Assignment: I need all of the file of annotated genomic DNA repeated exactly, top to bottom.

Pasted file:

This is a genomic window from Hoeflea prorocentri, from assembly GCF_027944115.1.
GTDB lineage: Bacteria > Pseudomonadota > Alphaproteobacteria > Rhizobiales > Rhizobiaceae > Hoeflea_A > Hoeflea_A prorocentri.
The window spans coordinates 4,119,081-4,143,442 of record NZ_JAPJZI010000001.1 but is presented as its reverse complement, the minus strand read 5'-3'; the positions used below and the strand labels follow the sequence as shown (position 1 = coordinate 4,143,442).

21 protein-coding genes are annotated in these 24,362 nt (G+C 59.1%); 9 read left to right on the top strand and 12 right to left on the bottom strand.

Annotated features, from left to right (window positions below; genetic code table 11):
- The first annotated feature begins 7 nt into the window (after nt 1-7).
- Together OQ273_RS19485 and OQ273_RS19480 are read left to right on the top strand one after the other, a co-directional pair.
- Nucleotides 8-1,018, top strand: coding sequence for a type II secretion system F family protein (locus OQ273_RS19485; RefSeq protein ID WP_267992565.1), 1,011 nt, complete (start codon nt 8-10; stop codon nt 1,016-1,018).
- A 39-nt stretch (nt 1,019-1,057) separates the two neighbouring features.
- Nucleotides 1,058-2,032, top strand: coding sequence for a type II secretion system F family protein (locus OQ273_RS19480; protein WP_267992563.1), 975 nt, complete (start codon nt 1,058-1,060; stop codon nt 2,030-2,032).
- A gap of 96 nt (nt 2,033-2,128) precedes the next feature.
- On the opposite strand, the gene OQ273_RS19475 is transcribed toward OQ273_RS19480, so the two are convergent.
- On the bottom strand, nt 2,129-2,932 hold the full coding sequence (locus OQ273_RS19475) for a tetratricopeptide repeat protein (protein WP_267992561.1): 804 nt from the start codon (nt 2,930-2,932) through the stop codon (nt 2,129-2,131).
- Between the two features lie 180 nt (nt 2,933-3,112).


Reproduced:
This is a genomic window from Hoeflea prorocentri, from assembly GCF_027944115.1.
GTDB lineage: Bacteria > Pseudomonadota > Alphaproteobacteria > Rhizobiales > Rhizobiaceae > Hoeflea_A > Hoeflea_A prorocentri.
The window spans coordinates 4,119,081-4,143,442 of record NZ_JAPJZI010000001.1 but is presented as its reverse complement, the minus strand read 5'-3'; the positions used below and the strand labels follow the sequence as shown (position 1 = coordinate 4,143,442).

21 protein-coding genes are annotated in these 24,362 nt (G+C 59.1%); 9 read left to right on the top strand and 12 right to left on the bottom strand.

Annotated features, from left to right (window positions below; genetic code table 11):
- The first annotated feature begins 7 nt into the window (after nt 1-7).
- Together OQ273_RS19485 and OQ273_RS19480 are read left to right on the top strand one after the other, a co-directional pair.
- Nucleotides 8-1,018, top strand: coding sequence for a type II secretion system F family protein (locus OQ273_RS19485; RefSeq protein ID WP_267992565.1), 1,011 nt, complete (start codon nt 8-10; stop codon nt 1,016-1,018).
- A 39-nt stretch (nt 1,019-1,057) separates the two neighbouring features.
- Nucleotides 1,058-2,032, top strand: coding sequence for a type II secretion system F family protein (locus OQ273_RS19480; protein WP_267992563.1), 975 nt, complete (start codon nt 1,058-1,060; stop codon nt 2,030-2,032).
- A gap of 96 nt (nt 2,033-2,128) precedes the next feature.
- On the opposite strand, the gene OQ273_RS19475 is transcribed toward OQ273_RS19480, so the two are convergent.
- On the bottom strand, nt 2,129-2,932 hold the full coding sequence (locus OQ273_RS19475) for a tetratricopeptide repeat protein (protein WP_267992561.1): 804 nt from the start codon (nt 2,930-2,932) through the stop codon (nt 2,129-2,131).
- Between the two features lie 180 nt (nt 2,933-3,112).